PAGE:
From horse and lance to armoured fighting vehicles, experience over 125 years of Australian military history at the museum of Australia’s oldest and most decorated surviving Regiment. Located in Lancer Barracks, mainland Australia’s oldest barracks built by Governor Macquarie in 1820, our State heritage listed collection includes military vehicles used by the Regiment during its history. We are one of the few remaining military museums dedicated to maintaining our historic vehicles in full running order.
A visit to the Museum could therefore include seeing the world from inside an armoured fighting vehicle (a VERY different view), hearing the engine (a modified WW2 Spitfire fighter engine) of “The Beast”, our 50 ton Centurion Main Battle Tank, start and run, or measuring your height against a 20 pound round of armour piercing ammunition.
Guided by a retired Lancer, you will see how uniforms, weapons, communications and other equipment have evolved from Cavalry, through the era of the Light Horse, introduction of machine guns and heavy tanks to the modern era of armoured reconnaissance and protected lift. You will hear stories and see unique items of pomp and ceremony from the Regiment’s many years as the Vice-Regal mounted escort, as well as its actions in war. In 1899 Lancers were the first British Colonial Volunteers, and therefore Australians, to fight in the Boer War, the first Australians ever to see serious military action; in WW1 as the 1st Light Horse it fought on Gallipoli and at Beersheba and in WW2 mounted Australia’s largest ever armoured assault at Balikpapan.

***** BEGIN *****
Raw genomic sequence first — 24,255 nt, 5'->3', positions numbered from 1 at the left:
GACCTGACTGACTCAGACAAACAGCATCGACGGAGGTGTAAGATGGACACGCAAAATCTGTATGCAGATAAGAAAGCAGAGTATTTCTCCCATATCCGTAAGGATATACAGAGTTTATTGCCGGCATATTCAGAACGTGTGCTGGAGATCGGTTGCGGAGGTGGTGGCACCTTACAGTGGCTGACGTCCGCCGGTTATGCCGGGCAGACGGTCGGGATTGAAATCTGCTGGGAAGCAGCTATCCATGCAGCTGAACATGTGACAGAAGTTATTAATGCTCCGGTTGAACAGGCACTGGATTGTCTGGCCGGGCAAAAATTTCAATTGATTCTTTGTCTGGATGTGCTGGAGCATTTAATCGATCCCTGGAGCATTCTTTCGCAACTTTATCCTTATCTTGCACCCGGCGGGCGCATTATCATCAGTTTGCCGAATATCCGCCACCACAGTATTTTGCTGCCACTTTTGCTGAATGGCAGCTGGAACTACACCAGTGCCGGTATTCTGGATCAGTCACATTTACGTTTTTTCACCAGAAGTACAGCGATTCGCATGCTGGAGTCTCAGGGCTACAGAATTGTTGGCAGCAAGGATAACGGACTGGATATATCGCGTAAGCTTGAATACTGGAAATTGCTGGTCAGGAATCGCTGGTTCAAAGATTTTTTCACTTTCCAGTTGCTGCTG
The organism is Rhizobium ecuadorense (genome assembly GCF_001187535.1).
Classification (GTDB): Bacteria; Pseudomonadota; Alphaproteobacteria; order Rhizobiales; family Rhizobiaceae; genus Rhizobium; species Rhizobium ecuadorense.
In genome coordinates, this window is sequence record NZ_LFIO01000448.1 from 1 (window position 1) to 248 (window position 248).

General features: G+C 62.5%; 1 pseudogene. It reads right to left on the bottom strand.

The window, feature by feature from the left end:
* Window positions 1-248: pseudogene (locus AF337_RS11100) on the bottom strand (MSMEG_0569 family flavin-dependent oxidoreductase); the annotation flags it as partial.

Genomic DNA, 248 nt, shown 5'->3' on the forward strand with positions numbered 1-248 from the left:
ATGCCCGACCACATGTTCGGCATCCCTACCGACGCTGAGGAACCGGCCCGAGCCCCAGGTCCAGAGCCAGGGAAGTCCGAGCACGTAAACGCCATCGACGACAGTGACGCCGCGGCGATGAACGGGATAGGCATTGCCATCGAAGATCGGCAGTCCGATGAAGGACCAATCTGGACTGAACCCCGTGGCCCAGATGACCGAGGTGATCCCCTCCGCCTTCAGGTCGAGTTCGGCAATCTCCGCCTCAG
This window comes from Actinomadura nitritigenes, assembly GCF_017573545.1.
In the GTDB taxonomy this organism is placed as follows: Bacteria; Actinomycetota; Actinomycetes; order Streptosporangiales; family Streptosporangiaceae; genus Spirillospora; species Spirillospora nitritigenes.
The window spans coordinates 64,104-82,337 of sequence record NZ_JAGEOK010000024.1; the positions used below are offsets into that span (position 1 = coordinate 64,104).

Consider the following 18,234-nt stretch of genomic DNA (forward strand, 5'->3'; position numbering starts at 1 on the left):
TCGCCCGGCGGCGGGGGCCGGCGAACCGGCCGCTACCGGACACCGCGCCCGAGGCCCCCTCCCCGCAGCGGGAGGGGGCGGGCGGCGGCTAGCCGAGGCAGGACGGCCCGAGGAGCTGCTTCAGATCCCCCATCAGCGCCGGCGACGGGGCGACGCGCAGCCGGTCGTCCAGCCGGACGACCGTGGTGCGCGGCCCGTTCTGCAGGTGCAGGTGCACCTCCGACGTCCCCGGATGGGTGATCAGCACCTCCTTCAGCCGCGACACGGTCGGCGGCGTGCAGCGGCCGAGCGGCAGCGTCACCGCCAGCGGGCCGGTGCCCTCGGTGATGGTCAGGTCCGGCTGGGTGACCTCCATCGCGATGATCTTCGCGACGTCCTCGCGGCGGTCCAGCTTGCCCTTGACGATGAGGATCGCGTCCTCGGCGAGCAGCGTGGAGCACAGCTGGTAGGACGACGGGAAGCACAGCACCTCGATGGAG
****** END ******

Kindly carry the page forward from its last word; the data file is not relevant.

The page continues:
View in a Lancer’s diary first known versions of Banjo Patterson Boer War poems, written and signed by Banjo himself.